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CALIFORNIA ENACTS 22 NEW EMPLOYMENT LAWS, INCLUDING ONE THAT CREATES NEW PENALTIES AND A "PERP WALK" FOR MISCLASSIFYING WORKERS


CALIFORNIA ENACTS 22 NEW EMPLOYMENT LAWS, INCLUDING ONE THAT CREATES NEW PENALTIES AND A “PERP WALK” FOR MISCLASSIFYING WORKERS …(SIGH)

 

Governor Jerry Brown assured California’s position as one of the most regulated states for employers by signing 22 new employment laws earlier this month.  Most of the laws will take effect on January 1, 2012.  Some of the more significant of these new laws:

 

·                     Require that all new hires must be given a statement by the employer of their rate of pay, allowances that will be taken as part of the minimum wage (if any), the pay day, the name and address and telephone number of the employer and the name and contact information for the company’s workers’ compensation carrier.  In addition, employers will be required to notify existing employees of any change to any of the information within seven days of the effective date of the change.

 

·                     Prohibit credit checks on applicants for employment unless the job for which they are applying is within specified categories, largely either required by some other law or within a position of trust.

 

·                     Redefine “gender” for purposes of California’s discrimination laws to include gender identity and gender expression.

 

·                     Make it unlawful for any individual to prevent or attempt to prevent the exercise of rights under the California Family Rights Act.

 

·                     Enhances penalties for the denial of insurance coverage to same-sex domestic partners if the coverage would have been provided to spouses in different-sex unions.

 

·                     Requires paid leave for employees who become organ donors (30 days per year) and for employees who become bone marrow donors (5 days per year).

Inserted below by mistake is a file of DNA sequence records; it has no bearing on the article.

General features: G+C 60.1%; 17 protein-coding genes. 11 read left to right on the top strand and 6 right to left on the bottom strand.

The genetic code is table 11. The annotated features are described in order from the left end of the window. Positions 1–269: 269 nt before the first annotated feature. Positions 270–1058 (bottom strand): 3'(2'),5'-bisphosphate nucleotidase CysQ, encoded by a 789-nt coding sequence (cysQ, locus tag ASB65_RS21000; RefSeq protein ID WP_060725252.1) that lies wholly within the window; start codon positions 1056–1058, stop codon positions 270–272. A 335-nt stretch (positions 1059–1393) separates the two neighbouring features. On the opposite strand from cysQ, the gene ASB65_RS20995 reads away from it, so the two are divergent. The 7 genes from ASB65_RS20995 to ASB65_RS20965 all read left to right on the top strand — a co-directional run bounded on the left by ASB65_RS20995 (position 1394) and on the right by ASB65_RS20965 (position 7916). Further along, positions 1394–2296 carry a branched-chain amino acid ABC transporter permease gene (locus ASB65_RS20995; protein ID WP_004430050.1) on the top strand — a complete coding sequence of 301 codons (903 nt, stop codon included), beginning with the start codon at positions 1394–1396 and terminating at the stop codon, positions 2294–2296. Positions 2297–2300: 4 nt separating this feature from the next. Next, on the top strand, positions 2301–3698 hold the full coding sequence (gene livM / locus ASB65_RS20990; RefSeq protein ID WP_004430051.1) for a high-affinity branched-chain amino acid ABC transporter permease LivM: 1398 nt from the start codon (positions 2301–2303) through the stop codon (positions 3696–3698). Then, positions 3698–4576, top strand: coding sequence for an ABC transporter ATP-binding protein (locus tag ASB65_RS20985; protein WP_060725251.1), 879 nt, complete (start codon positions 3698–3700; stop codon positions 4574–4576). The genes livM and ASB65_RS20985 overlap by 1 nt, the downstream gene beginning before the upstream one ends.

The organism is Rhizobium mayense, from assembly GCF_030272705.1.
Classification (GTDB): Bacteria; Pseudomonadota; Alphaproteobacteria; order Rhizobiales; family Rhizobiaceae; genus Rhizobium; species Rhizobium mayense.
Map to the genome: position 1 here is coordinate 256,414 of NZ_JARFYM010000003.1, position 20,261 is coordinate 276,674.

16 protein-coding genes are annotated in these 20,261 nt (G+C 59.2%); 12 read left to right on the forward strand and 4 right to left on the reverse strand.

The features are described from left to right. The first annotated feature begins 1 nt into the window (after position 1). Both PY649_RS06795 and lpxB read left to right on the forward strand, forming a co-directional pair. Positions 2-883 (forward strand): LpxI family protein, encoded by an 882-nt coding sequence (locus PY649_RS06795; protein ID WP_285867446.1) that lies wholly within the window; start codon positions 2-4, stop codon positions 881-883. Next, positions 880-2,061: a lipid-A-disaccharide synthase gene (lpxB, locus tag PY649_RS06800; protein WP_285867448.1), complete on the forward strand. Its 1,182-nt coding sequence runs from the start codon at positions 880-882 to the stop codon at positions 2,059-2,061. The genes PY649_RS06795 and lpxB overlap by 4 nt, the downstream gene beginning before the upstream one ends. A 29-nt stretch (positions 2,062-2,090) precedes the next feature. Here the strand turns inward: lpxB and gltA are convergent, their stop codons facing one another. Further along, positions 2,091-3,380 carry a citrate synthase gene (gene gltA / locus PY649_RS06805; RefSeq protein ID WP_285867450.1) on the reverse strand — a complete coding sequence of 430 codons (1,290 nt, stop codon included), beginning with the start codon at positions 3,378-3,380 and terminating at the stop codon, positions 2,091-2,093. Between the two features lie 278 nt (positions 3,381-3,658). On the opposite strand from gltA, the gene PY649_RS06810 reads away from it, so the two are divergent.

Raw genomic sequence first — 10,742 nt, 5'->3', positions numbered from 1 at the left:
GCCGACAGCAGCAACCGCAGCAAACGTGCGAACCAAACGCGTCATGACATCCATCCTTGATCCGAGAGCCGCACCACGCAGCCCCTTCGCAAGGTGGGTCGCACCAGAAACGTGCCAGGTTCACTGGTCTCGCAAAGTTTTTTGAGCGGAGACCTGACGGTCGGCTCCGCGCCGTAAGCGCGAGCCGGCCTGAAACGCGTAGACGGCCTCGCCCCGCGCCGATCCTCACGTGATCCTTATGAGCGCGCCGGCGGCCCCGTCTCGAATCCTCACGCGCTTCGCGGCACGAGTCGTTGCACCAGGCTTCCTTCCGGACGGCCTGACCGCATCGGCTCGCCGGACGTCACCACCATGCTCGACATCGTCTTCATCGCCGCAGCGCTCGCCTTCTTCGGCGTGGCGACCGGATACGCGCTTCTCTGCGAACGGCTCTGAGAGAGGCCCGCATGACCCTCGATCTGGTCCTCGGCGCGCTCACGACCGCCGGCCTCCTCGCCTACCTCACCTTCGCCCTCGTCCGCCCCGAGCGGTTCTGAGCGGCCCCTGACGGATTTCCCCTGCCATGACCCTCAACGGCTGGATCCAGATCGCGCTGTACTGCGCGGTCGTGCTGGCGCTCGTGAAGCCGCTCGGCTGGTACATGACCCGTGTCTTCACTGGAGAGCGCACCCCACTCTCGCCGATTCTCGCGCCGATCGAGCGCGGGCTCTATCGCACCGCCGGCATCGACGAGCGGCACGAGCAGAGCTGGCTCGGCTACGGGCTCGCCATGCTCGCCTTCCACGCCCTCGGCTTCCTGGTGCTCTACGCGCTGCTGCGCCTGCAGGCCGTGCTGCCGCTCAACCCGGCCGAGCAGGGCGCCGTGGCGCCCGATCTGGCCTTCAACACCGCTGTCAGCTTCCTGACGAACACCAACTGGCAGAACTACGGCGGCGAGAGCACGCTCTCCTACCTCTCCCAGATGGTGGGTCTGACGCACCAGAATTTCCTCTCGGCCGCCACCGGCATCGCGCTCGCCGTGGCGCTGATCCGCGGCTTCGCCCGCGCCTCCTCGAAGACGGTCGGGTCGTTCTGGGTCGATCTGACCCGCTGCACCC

None of the new laws adds as many complexities or will have as significant an effect as S.B. 459, however.  This new law creates civil penalties of $5,000 to $15,000 per violation if a court or the California state enforcement agency concludes that an employer doing business in California has misclassified employees as independent contractors.  If the finding is that the employer engaged in a pattern or practice of willfully misclassifying employees, the penalties increase to as much as $25,000 per violation.

 

In addition to the financial penalties, the law would require employers who are found to have misclassified workers to do the functional equivalent of a “perp walk-” posting on the company’s website (or, if the company has no website, by written notice to employees and the public) a notice that the employer had been found to have “committed a serious violation of the law.

 

Employers in every state have been struggling with understanding the definition of an independent contractor.  Using independent contractors is substantially less expensive than having employees do the work.  With employees come taxes, workers compensation, overtime wages, retirement plans and health/disability insurance.  All of these can be avoided by using independent contracts.  As a bonus, employers have less emotional attachment to independent contractors, making a reduction force less costly, both financially and emotionally.